• Disclosures for Allan S. Brett, MD at time of publication Grant / Research support Colorado Health Foundation


Reader Comments (6)

Jamaluddin Moloo, MD, MPH Physician, Internal Medicine, University of Colorado

A number of readers have added thoughtful comments to our piece. Here are a few additional thoughts:

1. We would agree that the new guidelines, use indirect assumptions from observational data and then assume that RCT intervention data can be superimposed on patients selected by observational risk. The ACC/AHA authors do make an attempt to address this criticism but leaves a great deal of room for disagreement.
2. Use of CRP: Given data from Jupiter one could certainly argue it should be utilized to select individuals for primary prevention howver, it should not be the only criterion giventhat several other primary prevention studies did not select enrollees by CRP.
3. The ACC/AHA risk equation was developed from Framingham plus 3 other databases and one can argue that it is more representative of the US population.

Dr. Richard Hochman Physician, Internal Medicine, Beth Israel Deaconess

I'm commenting on the statement in the article that the other markers for risk only add little to the equation and that there are no studies showing outcome benefits in their use.

In fact, the ONLY method to recommend patients for statins with support for changing outcomes is CRP! None of the guidelines have PROSPECTIVE data to support their efficacy in changing outcomes; They just calculate Framingham risk and then assume that treatment would be helpful to those with higher risk!

The Jupiter Study (respected enough to be included in a recent book from UCLA , "The Fifty Studies All doctors Should Know") did show statistically significant differences in significant clinical outcomes in treating patients with CRP greater than 2 and normal LDL's who were then randomized and followed prospectively. The only criticism methodologically, was the fact that many centers were used and many patients were screened to come up with the normal ldl and elevated crp group. Obviously, CRP has to be used carefully because of false positive with inflammatory illnesses etc, But, it is wrong for the article you reviewed to state that there are no outcomes data re its use to identify patients for whom statins would be helpful!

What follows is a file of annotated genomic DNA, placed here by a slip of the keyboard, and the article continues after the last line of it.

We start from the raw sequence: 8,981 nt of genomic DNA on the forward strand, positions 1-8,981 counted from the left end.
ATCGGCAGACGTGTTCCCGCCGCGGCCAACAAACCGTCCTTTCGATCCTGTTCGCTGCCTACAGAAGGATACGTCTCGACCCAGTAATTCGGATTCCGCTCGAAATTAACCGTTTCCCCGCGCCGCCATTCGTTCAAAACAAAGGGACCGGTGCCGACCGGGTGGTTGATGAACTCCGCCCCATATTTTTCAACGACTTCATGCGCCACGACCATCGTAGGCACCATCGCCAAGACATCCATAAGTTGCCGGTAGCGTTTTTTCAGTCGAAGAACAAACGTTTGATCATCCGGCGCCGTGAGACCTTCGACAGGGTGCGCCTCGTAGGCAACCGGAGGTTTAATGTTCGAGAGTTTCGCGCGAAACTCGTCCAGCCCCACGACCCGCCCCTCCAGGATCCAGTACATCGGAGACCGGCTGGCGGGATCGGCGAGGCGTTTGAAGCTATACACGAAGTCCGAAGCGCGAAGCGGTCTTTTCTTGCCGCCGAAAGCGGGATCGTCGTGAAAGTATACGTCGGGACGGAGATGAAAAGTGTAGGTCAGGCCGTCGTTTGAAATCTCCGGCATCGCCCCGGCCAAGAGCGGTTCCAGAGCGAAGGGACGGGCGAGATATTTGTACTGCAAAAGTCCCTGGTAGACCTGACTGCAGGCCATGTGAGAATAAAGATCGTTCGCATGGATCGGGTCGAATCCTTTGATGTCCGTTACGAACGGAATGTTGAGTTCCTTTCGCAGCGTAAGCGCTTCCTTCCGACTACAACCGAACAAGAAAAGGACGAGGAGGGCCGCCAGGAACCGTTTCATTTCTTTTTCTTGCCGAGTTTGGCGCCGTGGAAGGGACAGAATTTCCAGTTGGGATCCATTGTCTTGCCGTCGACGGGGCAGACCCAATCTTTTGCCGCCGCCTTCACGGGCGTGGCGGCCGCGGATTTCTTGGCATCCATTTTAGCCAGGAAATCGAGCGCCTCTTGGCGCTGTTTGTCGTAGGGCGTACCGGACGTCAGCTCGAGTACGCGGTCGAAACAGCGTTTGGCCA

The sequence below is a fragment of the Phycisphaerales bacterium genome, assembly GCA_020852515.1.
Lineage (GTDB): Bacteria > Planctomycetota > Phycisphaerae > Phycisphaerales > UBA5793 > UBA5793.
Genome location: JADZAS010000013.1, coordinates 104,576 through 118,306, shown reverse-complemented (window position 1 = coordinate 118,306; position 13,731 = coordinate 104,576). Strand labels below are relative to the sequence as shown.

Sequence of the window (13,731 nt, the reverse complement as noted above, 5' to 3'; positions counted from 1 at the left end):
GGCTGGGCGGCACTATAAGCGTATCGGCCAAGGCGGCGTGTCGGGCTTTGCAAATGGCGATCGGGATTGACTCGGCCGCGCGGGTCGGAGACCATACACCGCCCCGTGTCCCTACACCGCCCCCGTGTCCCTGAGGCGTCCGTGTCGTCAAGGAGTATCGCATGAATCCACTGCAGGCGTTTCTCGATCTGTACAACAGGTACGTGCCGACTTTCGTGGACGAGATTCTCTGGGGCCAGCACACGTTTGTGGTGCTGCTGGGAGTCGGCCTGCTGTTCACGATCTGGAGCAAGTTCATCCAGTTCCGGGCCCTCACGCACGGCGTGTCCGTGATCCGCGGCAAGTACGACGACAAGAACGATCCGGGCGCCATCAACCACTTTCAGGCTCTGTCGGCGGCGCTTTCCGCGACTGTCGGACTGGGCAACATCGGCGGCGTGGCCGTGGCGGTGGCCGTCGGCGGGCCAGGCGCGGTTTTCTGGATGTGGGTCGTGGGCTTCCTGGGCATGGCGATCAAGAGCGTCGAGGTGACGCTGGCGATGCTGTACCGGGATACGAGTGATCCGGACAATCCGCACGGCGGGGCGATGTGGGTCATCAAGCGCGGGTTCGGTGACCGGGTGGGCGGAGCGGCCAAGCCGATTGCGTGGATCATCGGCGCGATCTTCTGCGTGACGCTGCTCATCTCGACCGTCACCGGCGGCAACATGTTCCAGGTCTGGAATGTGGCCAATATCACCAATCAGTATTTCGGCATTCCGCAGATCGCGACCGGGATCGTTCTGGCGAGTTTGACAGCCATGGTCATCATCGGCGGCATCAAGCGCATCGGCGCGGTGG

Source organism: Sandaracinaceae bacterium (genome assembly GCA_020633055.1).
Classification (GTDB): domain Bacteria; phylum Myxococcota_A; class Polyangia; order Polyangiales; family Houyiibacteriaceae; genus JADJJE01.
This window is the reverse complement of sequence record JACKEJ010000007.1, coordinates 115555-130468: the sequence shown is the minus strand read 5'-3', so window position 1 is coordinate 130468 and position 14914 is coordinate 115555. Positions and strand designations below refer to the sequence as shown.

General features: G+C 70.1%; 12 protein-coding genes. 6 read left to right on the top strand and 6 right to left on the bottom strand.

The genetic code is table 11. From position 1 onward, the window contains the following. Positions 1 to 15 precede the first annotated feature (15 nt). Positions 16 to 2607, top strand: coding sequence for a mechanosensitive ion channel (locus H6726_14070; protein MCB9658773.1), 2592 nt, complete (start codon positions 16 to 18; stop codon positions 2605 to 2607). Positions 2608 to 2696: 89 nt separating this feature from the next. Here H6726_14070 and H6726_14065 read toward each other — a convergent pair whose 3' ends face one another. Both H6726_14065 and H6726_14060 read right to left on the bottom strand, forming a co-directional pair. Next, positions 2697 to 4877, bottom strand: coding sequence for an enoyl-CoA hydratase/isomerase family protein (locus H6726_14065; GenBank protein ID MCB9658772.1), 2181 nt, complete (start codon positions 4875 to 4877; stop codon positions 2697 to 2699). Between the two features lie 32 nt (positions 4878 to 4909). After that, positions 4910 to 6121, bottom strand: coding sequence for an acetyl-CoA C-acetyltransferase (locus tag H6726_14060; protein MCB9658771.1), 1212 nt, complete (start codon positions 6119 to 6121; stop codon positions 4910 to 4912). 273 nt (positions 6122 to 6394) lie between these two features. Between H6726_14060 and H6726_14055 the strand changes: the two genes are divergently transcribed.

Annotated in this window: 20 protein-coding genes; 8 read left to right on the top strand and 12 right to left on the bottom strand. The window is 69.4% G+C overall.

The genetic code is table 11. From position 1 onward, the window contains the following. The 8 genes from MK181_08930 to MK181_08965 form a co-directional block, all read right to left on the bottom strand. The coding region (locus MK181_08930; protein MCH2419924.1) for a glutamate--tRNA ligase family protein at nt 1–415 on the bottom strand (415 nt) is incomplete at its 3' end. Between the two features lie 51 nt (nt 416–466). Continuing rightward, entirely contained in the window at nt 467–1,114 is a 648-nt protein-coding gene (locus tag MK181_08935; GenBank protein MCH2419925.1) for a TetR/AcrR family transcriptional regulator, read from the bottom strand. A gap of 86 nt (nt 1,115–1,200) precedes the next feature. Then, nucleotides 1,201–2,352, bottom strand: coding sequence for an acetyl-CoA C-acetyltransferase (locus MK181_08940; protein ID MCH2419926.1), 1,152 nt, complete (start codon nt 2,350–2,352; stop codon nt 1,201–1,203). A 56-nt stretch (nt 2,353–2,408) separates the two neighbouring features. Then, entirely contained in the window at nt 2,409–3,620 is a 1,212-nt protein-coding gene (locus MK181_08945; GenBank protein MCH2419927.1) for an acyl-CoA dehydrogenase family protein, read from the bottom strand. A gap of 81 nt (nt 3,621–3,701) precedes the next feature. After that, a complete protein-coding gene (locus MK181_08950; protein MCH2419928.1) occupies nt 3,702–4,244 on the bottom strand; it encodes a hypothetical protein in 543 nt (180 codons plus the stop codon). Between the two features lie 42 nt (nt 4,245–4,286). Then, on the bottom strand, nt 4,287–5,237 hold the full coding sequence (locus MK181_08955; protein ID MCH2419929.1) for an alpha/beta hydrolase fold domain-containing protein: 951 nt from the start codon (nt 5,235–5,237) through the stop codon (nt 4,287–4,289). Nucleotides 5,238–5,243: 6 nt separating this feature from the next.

I don't understand how the only documented method to predict who will benefit clinically from statins is totally ignored in our latest two guidelines (VA and ACP) in favor of Framingham risk assessment without intervention data!


As other people have stated, these new guidelines give a better look at how to treat real patients. From now one, the Framingham coronary heart disease risk score should be used routinely for better contextualization of the need of statin treatment in a particular patient.

GAURANGA DHAR Physician, Family Medicine/General Practice, Dhaka, Bangladesh

Very much practical review. Many physicians and even cardiologists still in hesitation, start statin or not? If started how long to continue? Who are the specific candidates for statin? When I need to stop statin if LDL at goal? Is it possible to go for lipid profile random?
Do we use statin only as a lipid lowering agent? No. This group of drug offers other beneficial effects e.g. protection of vasculature and so on.
Statin induced hepatotoxicity, myotoxicity are extremely low. We need to take care to start statin in patients with hypothyroidism.
This is the excellent review for physician who are still in hesitation in starting and continuing statin.

alderisio william Physician, Cardiology, amc

excellent review

Sheldon Ball, PhD,MD Physician, Geriatrics, Humana

These guidelines seem to ignore the benefits of diet and exercise in primary cardiovascular event prevention and propose an open-ended "Evidence supports use of moderate, fixed-dose statin therapy to lower risk for early all-cause death and adverse cardiovascular (CV) events" for every one? There is no discussion of the number need to treat vs the number needed to harm nor a consideration of the effects of statins on cognition. (PMID: 26054031). What ever happened to do no harm? The last time I attended wards on the VAMC in Sacramento, I had 2 patients on my service in the ICU on dialysis for rhabdomyolysis due to statins.